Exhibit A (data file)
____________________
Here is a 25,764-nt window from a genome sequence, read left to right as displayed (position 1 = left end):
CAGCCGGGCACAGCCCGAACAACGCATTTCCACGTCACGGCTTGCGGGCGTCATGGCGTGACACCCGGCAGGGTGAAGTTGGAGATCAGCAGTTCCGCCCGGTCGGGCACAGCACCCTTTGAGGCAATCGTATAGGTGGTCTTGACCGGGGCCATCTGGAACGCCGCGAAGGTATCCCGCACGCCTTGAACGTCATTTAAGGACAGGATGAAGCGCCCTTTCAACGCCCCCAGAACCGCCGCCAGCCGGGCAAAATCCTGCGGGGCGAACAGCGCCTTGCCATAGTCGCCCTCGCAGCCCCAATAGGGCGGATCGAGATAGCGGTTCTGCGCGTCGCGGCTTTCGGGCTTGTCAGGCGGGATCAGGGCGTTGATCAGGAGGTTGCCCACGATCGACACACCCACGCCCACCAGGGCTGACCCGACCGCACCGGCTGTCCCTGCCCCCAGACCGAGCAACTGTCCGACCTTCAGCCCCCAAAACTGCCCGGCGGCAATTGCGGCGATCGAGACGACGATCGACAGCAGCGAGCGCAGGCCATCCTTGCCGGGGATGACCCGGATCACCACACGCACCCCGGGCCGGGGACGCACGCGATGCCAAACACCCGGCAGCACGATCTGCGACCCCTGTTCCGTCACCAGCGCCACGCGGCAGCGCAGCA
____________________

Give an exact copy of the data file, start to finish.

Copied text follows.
Here is a 25,764-nt window from a genome sequence, read left to right as displayed (position 1 = left end):
CAGCCGGGCACAGCCCGAACAACGCATTTCCACGTCACGGCTTGCGGGCGTCATGGCGTGACACCCGGCAGGGTGAAGTTGGAGATCAGCAGTTCCGCCCGGTCGGGCACAGCACCCTTTGAGGCAATCGTATAGGTGGTCTTGACCGGGGCCATCTGGAACGCCGCGAAGGTATCCCGCACGCCTTGAACGTCATTTAAGGACAGGATGAAGCGCCCTTTCAACGCCCCCAGAACCGCCGCCAGCCGGGCAAAATCCTGCGGGGCGAACAGCGCCTTGCCATAGTCGCCCTCGCAGCCCCAATAGGGCGGATCGAGATAGCGGTTCTGCGCGTCGCGGCTTTCGGGCTTGTCAGGCGGGATCAGGGCGTTGATCAGGAGGTTGCCCACGATCGACACACCCACGCCCACCAGGGCTGACCCGACCGCACCGGCTGTCCCTGCCCCCAGACCGAGCAACTGTCCGACCTTCAGCCCCCAAAACTGCCCGGCGGCAATTGCGGCGATCGAGACGACGATCGACAGCAGCGAGCGCAGGCCATCCTTGCCGGGGATGACCCGGATCACCACACGCACCCCGGGCCGGGGACGCACGCGATGCCAAACACCCGGCAGCACGATCTGCGACCCCTGTTCCGTCACCAGCGCCACGCGGCAGCGCAGCA